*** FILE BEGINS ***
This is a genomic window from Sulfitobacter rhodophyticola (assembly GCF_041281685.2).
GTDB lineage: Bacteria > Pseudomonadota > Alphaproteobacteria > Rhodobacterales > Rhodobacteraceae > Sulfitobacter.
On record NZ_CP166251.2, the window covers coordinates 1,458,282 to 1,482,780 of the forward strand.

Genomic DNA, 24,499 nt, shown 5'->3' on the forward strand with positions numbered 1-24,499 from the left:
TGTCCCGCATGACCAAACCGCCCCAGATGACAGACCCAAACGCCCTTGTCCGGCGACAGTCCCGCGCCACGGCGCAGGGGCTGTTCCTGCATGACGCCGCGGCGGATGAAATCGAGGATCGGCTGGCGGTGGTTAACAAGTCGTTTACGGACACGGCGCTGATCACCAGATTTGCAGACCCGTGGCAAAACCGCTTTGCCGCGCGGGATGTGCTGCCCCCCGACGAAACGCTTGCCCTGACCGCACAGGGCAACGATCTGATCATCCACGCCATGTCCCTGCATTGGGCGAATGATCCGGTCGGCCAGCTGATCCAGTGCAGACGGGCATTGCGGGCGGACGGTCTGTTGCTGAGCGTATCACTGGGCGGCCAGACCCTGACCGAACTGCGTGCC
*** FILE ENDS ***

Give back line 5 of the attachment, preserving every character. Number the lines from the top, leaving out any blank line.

TGTCCCGCATGACCAAACCGCCCCAGATGACAGACCCAAACGCCCTTGTCCGGCGACAGTCCCGCGCCACGGCGCAGGGGCTGTTCCTGCATGACGCCGCGGCGGATGAAATCGAGGATCGGCTGGCGGTGGTTAACAAGTCGTTTACGGACACGGCGCTGATCACCAGATTTGCAGACCCGTGGCAAAACCGCTTTGCCGCGCGGGATGTGCTGCCCCCCGACGAAACGCTTGCCCTGACCGCACAGGGCAACGATCTGATCATCCACGCCATGTCCCTGCATTGGGCGAATGATCCGGTCGGCCAGCTGATCCAGTGCAGACGGGCATTGCGGGCGGACGGTCTGTTGCTGAGCGTATCACTGGGCGGCCAGACCCTGACCGAACTGCGTGCC